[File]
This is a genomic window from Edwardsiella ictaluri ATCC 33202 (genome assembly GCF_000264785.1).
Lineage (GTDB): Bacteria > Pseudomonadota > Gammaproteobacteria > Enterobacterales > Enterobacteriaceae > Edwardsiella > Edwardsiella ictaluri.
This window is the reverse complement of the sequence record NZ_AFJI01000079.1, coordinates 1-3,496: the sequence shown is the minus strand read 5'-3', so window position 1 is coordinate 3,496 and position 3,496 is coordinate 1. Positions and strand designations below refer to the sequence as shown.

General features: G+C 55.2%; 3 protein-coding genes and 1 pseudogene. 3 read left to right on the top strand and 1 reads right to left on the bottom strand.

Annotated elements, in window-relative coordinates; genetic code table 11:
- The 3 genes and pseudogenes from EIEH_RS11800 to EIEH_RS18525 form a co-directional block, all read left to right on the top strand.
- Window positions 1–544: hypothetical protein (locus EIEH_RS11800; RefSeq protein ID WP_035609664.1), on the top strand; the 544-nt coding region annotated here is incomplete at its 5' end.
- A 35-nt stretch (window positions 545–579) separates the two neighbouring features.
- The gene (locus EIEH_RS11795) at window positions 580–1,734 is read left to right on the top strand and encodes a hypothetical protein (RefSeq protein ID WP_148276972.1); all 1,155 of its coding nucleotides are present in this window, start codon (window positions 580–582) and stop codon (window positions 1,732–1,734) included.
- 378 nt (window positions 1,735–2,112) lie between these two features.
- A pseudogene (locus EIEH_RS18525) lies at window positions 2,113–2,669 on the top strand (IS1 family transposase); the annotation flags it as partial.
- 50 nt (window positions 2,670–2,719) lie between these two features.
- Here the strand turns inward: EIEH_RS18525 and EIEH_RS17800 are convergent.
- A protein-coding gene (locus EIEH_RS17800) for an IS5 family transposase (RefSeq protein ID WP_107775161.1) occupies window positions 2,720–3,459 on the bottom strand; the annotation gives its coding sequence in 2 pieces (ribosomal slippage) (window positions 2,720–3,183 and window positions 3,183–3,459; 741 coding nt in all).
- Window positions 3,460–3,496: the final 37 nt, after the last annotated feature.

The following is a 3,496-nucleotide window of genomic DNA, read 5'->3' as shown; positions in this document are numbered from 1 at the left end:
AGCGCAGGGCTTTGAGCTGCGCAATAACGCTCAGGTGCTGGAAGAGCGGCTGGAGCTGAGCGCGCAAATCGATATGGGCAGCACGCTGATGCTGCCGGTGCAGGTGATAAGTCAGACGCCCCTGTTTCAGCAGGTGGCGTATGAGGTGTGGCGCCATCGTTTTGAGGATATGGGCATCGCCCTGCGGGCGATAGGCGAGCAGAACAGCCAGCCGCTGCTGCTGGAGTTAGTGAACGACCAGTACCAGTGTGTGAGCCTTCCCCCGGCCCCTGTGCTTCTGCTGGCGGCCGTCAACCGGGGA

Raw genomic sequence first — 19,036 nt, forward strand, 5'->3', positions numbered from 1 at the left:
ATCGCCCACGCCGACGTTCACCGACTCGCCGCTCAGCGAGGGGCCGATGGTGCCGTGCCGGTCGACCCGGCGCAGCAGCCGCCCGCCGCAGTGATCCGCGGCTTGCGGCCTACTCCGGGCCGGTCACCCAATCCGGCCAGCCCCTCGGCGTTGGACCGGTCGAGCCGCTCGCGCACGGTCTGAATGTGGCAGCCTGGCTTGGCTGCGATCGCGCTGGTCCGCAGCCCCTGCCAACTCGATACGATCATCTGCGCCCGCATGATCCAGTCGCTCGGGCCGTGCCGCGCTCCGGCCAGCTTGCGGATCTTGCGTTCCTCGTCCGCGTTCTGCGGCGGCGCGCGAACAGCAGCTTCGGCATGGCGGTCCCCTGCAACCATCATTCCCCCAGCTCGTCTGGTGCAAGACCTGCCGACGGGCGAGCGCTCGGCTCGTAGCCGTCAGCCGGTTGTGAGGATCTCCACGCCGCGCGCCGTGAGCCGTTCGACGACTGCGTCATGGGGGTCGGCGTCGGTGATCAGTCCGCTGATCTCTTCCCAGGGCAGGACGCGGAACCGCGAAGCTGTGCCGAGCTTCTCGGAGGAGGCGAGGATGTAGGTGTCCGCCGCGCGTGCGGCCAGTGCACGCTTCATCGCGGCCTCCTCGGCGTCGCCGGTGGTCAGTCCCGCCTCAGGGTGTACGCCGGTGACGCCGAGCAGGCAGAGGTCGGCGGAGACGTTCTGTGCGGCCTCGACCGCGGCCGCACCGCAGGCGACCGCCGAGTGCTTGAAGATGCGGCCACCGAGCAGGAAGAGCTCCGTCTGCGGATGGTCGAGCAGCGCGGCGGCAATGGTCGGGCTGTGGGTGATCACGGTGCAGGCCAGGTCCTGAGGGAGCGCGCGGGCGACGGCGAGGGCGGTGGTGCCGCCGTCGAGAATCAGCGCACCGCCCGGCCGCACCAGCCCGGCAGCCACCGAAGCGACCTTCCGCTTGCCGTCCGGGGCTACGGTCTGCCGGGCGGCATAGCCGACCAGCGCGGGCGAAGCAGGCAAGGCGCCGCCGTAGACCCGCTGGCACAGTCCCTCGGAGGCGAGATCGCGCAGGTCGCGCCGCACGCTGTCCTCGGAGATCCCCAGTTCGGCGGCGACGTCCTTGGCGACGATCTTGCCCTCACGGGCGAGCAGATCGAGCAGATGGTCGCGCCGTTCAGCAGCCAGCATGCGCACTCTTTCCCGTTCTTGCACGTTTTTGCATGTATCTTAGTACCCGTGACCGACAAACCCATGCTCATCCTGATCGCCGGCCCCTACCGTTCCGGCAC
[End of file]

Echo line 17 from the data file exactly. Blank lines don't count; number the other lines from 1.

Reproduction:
AGCGCAGGGCTTTGAGCTGCGCAATAACGCTCAGGTGCTGGAAGAGCGGCTGGAGCTGAGCGCGCAAATCGATATGGGCAGCACGCTGATGCTGCCGGTGCAGGTGATAAGTCAGACGCCCCTGTTTCAGCAGGTGGCGTATGAGGTGTGGCGCCATCGTTTTGAGGATATGGGCATCGCCCTGCGGGCGATAGGCGAGCAGAACAGCCAGCCGCTGCTGCTGGAGTTAGTGAACGACCAGTACCAGTGTGTGAGCCTTCCCCCGGCCCCTGTGCTTCTGCTGGCGGCCGTCAACCGGGGA